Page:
• The "SEC Regulatory Accountability Act," H.R. 78, would amend the Securities Exchange Act of 1934 to increase the use of cost-benefit analyses in the rulemaking process, primarily in the financial sector. The measure would require the SEC to take a number of additional steps before issuing new regulations. The agency would be required to assess whether there are cheaper alternatives that are still legal and conduct a cost-benefit analysis. The agency would be required to ensure that any regulation is written in accessible language. Critics worry it opens the door for other agencies (E&E Daily, Jan. 11). The measure passed the House this month.
  • The "Sunshine for Regulatory Decrees and Settlements Act," S. 119, the "sue-and-settle" bill, would prevent environmental and other groups from compelling federal agency action through litigation. The measure requires that consent decrees and settlements be filed only after interested parties have had a chance to comment. The bill stipulates that 60 days be left between proposal and filing. Courts would then be required to incorporate the public comments into their decisionmaking. The bill also makes it easier for a new administration to petition a court to modify consent decrees approved during past administrations. Senate Judiciary Chairman Chuck Grassley (R-Iowa) and Rep. Doug Collins (R-Ga.) introduced the measure. The duo unsuccessfully introduced the bill in the 113th, 114th and 115th sessions of Congress. Former Rep. Ben Quayle (R-Ariz.) also introduced the measure in the 112th Congress (Greenwire, Jan. 13).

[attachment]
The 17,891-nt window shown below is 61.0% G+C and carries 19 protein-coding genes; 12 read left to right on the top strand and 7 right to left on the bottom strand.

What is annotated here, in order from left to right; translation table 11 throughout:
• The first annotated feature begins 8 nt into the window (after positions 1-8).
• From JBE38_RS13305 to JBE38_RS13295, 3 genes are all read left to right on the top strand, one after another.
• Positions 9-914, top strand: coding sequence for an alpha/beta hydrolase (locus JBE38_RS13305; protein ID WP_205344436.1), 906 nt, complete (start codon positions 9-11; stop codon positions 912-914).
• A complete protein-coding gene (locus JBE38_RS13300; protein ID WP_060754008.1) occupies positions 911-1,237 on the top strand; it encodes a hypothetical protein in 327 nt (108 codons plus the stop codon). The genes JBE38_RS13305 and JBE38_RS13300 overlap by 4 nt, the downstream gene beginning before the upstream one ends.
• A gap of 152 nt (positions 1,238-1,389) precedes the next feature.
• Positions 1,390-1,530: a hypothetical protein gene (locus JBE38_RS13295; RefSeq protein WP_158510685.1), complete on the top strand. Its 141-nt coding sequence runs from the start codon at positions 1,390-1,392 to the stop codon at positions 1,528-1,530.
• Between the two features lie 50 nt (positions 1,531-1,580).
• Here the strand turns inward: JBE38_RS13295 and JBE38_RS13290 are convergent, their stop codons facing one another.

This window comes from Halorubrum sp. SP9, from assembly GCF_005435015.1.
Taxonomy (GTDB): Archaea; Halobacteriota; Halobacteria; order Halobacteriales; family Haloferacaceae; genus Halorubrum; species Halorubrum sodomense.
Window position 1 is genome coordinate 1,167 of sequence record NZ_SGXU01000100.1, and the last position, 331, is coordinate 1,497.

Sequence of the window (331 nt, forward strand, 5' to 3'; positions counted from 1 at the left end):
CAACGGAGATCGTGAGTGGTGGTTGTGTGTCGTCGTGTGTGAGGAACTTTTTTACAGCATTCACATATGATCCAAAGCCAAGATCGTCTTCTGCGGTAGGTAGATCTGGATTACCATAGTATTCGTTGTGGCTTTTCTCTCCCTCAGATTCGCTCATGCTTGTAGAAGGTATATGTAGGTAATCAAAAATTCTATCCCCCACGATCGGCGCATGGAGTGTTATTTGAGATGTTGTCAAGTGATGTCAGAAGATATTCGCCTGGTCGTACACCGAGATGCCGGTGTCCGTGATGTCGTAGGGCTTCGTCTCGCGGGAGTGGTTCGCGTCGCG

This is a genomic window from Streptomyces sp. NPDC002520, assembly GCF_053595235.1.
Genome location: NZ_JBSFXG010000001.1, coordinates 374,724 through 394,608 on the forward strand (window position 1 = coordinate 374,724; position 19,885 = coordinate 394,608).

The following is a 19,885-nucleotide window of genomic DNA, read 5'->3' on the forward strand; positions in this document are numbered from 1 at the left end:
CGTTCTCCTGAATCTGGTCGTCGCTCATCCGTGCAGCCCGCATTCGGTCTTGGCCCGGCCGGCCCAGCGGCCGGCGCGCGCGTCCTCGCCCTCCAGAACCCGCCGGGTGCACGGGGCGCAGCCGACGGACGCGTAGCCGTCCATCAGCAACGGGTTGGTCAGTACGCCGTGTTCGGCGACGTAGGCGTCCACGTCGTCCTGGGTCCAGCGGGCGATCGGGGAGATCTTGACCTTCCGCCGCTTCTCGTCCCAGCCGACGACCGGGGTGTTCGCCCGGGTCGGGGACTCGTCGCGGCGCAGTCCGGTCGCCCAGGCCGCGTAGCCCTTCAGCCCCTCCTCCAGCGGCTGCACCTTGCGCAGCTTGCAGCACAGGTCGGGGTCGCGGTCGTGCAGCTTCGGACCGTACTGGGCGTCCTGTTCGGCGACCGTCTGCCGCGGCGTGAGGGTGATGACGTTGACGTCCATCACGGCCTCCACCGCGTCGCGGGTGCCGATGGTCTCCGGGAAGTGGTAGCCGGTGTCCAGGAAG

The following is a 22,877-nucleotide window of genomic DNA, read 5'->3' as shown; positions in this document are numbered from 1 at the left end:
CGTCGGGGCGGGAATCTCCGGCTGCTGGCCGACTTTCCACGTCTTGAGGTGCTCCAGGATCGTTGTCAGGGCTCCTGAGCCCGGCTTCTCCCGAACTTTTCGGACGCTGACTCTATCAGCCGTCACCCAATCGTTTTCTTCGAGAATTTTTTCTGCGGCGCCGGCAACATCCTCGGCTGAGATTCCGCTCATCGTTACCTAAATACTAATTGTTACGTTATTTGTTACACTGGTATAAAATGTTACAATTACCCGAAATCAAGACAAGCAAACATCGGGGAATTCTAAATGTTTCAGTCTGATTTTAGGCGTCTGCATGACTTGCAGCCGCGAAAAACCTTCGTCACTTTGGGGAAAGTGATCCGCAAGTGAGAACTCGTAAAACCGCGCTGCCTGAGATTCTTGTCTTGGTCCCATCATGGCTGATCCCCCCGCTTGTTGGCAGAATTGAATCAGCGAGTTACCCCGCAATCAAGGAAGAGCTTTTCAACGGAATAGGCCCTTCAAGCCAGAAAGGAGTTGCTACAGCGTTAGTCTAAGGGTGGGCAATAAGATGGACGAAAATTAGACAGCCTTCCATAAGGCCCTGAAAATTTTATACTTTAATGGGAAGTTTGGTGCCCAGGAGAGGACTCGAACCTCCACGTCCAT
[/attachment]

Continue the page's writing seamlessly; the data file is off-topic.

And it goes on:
• The "Secret Science Reform Act," the latest version of which is still forthcoming, would fundamentally alter how science is used in crafting environmental policy. It would require that EPA use only "transparent or reproducible" science to develop regulations and that such scientific data be posted online so that they can be scrutinized. Proponents argue that the legislation simply makes science transparent. Democrats and scores of scientific organizations say the measure would have a crippling effect. Rep. Lamar Smith (R-Texas) said the bill would be one of his top priorities this year (Climatewire, Jan. 9).
  • The "Separation of Powers Restoration Act," H.R. 76, sponsored by Rep. John Ratcliffe (R-Texas), would limit federal agencies' ability to interpret legislation and promulgate regulations. Ratcliffe said the measure is intended to restore three "co-equal" branches of government. The bill passed in the House last year, and Ratcliffe said he is optimistic it will again in this new session of Congress.
  • The "All Economic Regulations are Transparent Act," H.R. 75, would prevent the administration from implementing new rules without first alerting the public and providing at least six months for comment. The bill passed the House last year, 244-173.
  • The "Small Business Regulatory Flexibility Improvements Act," H.R. 33, would amend the Regulatory Flexibility Act and require agencies to tally direct, indirect and cumulative impacts of new rules on small businesses (E&E Daily, Jan. 17).
  • The "Searching for and Cutting Regulations that are Unnecessarily Burdensome Act," known as the "SCRUB Act," which passed the House last year, would establish a nine-member body and authorize an appropriation of up to $30 million to independently assess which regulations are outdated or unnecessarily burdensome (E&E Daily, Jan. 8, 2016).

Climate